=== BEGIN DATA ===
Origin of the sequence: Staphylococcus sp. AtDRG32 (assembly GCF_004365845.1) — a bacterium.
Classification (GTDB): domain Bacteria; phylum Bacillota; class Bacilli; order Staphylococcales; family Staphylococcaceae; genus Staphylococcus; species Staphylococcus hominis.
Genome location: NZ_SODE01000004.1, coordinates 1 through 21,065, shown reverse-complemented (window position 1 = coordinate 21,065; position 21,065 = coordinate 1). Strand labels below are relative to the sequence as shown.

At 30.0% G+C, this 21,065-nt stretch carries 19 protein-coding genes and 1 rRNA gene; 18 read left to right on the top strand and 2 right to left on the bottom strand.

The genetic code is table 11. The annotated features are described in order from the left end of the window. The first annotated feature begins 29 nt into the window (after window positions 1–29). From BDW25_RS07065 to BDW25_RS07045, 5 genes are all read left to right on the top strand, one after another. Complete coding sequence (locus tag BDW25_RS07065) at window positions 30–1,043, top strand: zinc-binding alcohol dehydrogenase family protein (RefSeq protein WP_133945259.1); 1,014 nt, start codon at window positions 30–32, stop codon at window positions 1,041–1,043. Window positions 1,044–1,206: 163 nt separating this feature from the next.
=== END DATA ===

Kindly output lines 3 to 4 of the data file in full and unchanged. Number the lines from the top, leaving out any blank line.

Genome location: NZ_SODE01000004.1, coordinates 1 through 21,065, shown reverse-complemented (window position 1 = coordinate 21,065; position 21,065 = coordinate 1). Strand labels below are relative to the sequence as shown.

At 30.0% G+C, this 21,065-nt stretch carries 19 protein-coding genes and 1 rRNA gene; 18 read left to right on the top strand and 2 right to left on the bottom strand.